A physical examination and various tests will be performed to reveal the underlying cause of the nerve pain. Your ability to sense stimuli such as light touch, body position, temperature, and pain will be determined in order to find out whether nerve fibers are significantly affected. Blood tests to rule out diabetes, liver or kidney dysfunction, vitamin deficiencies and other metabolic disorders may also be performed. Depending on the results of the medical examination, other more sophisticated tests such as electromyelogram (EMG), nerve conduction velocity (NCV), magnetic resonance imaging (MRI) or nerve biopsy may be suggested to further elucidate the condition.

Treatment for Neuropathic Pain

Treatment for neuropathy is centered on two main goals: the treatment of the underlying causative condition and the proper management of pain symptoms. This goes without saying that diagnosing the cause of the pain is important in determining the right treatment plan for a patient. For instance, if the neuropathy is caused by mechanical pressure on the nerve fibers, surgical or interventional procedures may be required. If the root cause is a vitamin deficiency, then supplementation will be suggested. Correcting the underlying condition can often result in the neuropathic pain resolving on its own as the damaged nerves start to regenerate or heal.

To treat the discomfort and disconcerting symptoms of neuropathy, certain medications are recommended and these include the following:

  • Pain Medications - Over-the-counter medications rarely work for neuropathic conditions; stronger opiate-based painkillers such as morphine or codeine are usually suggested, but only for short-term use due to unwanted side effects.

  • Anti-depressants - Anti-depressants such as duloxetine has been found to work in alleviating neuropathy by interfering the transmission of nerve impulses. Results usually set in after a few weeks of regular use.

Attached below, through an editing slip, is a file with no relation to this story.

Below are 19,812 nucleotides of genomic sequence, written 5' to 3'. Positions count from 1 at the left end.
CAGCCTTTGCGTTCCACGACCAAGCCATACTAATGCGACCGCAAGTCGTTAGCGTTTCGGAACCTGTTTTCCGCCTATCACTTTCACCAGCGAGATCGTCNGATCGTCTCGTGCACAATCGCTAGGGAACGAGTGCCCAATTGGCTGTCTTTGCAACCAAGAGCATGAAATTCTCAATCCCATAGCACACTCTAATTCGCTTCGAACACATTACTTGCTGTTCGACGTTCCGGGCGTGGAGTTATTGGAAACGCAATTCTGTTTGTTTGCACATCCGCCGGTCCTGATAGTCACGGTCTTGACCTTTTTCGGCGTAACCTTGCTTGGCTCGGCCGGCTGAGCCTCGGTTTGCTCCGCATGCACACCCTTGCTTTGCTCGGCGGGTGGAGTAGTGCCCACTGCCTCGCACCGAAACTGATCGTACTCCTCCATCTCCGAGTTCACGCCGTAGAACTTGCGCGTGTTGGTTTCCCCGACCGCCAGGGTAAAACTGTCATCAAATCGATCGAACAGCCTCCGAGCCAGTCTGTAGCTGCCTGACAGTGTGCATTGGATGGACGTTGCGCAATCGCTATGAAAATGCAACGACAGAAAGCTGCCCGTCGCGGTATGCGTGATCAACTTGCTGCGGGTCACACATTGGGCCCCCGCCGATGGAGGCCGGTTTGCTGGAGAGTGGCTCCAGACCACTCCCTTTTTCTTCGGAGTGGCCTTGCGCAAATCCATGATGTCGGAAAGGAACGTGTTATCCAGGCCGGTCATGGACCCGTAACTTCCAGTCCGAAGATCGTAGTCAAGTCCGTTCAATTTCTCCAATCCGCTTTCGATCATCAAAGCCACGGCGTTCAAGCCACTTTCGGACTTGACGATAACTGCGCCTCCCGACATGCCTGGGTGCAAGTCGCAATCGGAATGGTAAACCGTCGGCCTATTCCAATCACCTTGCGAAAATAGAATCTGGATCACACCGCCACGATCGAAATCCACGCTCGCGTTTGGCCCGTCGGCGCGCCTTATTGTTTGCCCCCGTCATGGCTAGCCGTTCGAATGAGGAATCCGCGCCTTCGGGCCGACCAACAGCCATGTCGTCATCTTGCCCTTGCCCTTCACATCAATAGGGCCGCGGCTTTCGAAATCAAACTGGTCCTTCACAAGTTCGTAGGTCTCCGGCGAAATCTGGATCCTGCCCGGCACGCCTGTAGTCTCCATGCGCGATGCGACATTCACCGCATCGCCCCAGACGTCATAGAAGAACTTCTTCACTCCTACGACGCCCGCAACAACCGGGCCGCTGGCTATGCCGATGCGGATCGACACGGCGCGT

• Anti-convulsants or anti-seizure medications - Anti-epileptic medicines are often prescribed as a faster alternative to anti-depressants. Just like anti-depressant medications, these are known to effectively ease nerve pain by stopping nerve impulses but with fewer side effects.

  • Local anesthetics - Topical application of anesthetics such as lidocaine can provide temporary relief in some forms of pain such as post-herpetic or trinomial neuralgia.

  • Nerve block injections - Nerve block treatment involves the injection of an anesthetic directly to the affected nerve to interrupt the pain signal and offer immediate comfort.

Because of the complex nature of this condition, treatment for pain symptoms often involves a multi-disciplinary, integrated approach that consists of pain management medications and a well-planned rehabilitation program. Aside from medications, physical treatments through physiotherapy, percutaneous electrical nerve stimulation (PENS) and physical therapy may be advised for serious cases of neuropathy. Moreover, non-medical treatments to relieve stress, anxiety and depression such as psychological counseling, stress management, relaxation or massage therapy, and behavioral therapy are also known to help patients with persistent neuropathic pain.

References:

  • American Chronic Pain Association: "Neuropathic Pain.” Available: http://www.theacpa.org/condition/neuropathic-pain
  • Loeser, J. D. (Ed), Bonica’s Management of Pain, 3rd Edition, Lippincott, Williams & Wilkins, Philadelphia, 2001.
  • National Institute of Neurological Disorders and Stroke. “Neurological Diagnostic Tests and Procedures” Available: http://www.ninds.nih.gov/disorders/misc/diagnostic_tests.htm#diagnostic
  • The Neuropathy Association Website “About Peripheral Neuropathy” Available: http://www.neuropathy.org/site/PageServer?pagename=About_Facts1